Back during the first year of the Heisei era, Japan was unraveling its ambitious program of political reforms, which were supposed to put Japanese democracy on the same foot as major Western countries. In 1989, the LDP declared in its outline of political reform “Now we are ready to show to the people our political conscience and sense of responsibility, steeling ourselves to shed blood and make sacrifices” (Asahi Shimbun, 2019). What remains today of the ambition of Japanese politicians to reform the country ? Although significant changes have taken place since the establishment of democracy in Japan after World War II, the core characteristics of Japanese politics remain intact.
Indeed, the LDP’s central role in politics is stronger than ever, money politics is still rampant, and excessive bureaucracy prevents Japan from achieving major reforms. In the wake of declining interest among youth for politics and nationwide discontent regarding economic policies, it is necessary to reflect on what are the key features of Japanese politics today, and how political reforms in Japan have failed to bring about substantial change to Japanese politics. We will proceed by first analysing the current status of Japanese politics today, its particularities and how it compares to other advanced democracies. Then, we will examine more closely the reforms that have emerged, mainly after 1989, and their impact on Japanese politics to this day. Finally, we will try to understand to what extent these changes have failed to meet their targets and have not, as the LDP leaders desired then, shaken the LDP’s stronghold on Japanese politics.
After 1947, Japan was forced to adopt a democratic parliamentary system under pressures from America. Emerging from business leaders, the conservative LDP quickly became the major political party in Japan.
This brings us to a first characteristic of the Japanese system : one party wields excessive power compared to the others. Although in the prime years of Japanese democracy, the Social Democratic party, leaning towards socialism, held a great number of seats and confronted the LDP, opposition parties have since then become more divided. The main opposition party has changed names many times and is currently known as the Democratic Party for the People.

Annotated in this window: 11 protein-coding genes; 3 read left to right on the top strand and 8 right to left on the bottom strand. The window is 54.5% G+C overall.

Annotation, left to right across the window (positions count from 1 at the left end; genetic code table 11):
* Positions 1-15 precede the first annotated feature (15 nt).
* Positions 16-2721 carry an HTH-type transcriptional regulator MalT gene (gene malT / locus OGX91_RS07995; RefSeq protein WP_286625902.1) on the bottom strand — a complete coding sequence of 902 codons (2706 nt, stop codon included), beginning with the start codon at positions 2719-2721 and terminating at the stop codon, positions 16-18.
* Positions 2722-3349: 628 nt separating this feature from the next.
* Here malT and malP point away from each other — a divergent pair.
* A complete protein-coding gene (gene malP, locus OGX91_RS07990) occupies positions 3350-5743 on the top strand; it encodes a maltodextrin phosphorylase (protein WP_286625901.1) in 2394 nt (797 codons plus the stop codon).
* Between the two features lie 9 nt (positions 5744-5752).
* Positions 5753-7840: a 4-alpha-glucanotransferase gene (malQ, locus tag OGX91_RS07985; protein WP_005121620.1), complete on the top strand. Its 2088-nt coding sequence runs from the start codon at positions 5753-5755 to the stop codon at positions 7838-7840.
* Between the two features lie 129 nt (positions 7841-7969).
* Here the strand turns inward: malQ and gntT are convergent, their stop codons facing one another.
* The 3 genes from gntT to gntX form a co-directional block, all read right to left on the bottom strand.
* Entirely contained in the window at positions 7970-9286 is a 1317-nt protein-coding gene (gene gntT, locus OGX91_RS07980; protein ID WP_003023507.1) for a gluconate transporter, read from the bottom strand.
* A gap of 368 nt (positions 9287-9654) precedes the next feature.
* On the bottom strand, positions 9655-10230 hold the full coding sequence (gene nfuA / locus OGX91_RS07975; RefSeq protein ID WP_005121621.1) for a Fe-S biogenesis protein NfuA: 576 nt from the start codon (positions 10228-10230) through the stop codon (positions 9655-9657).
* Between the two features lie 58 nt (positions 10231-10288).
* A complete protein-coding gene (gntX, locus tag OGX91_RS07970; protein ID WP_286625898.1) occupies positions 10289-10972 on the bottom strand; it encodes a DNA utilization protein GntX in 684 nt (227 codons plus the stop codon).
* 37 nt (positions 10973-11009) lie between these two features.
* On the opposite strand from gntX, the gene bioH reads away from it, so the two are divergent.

However, the multiplicity of small parties make it difficult for each individual party to be fairly represented in the parliament, especially in light of the current voting system. Since the LDP’s support have become weaker after the burst of the bubble and the economic crisis in the late 1980s, they have usually retained power through a coalition of conservative right-wing parties. Despite brief transitions in 1993 and between 2009 and 2012, the LDP has always sent its leader as Prime Minister to lead the country. Even in the wake of numerous scandals and unpopular economic policies, support for the LDP has remained strong since 2012 and it is unlikely to be challenged in the near future.
This highlights the key aspect of Japanese politics : it favors stability in terms of ruling party, and changes are most often coming from frequently changing Prime Ministers. Indeed, in the last 20 years alone, 16 different Prime Ministers ruled the country. Therefore, although LDP is the inevitable ruling political party, multiple factions exist inside the party and a great diversity of people are represented. Rather than a change from ruling party to opposition party, Japanese politics is characterized by regular transition among the LDP between party factions and leader.
A second key aspect of Japanese politics is its unique voting system that favors the one party dynamics. The most important elections are those of the House of Representatives, since the leader of the political party which received the highest turnout gets to rule the country. House of Representatives is composed of 465 members, among whom 176 are elected through proportional representation and 289 from single member constituencies. Since it is only semi-proportional, it tends to favor the LDP and its hegemonic position. Although composed of different factions, the strong grip of the LDP on Japanese Politics have led some scholars to question the fairness of the Japanese political system in representing citizens’ opinion.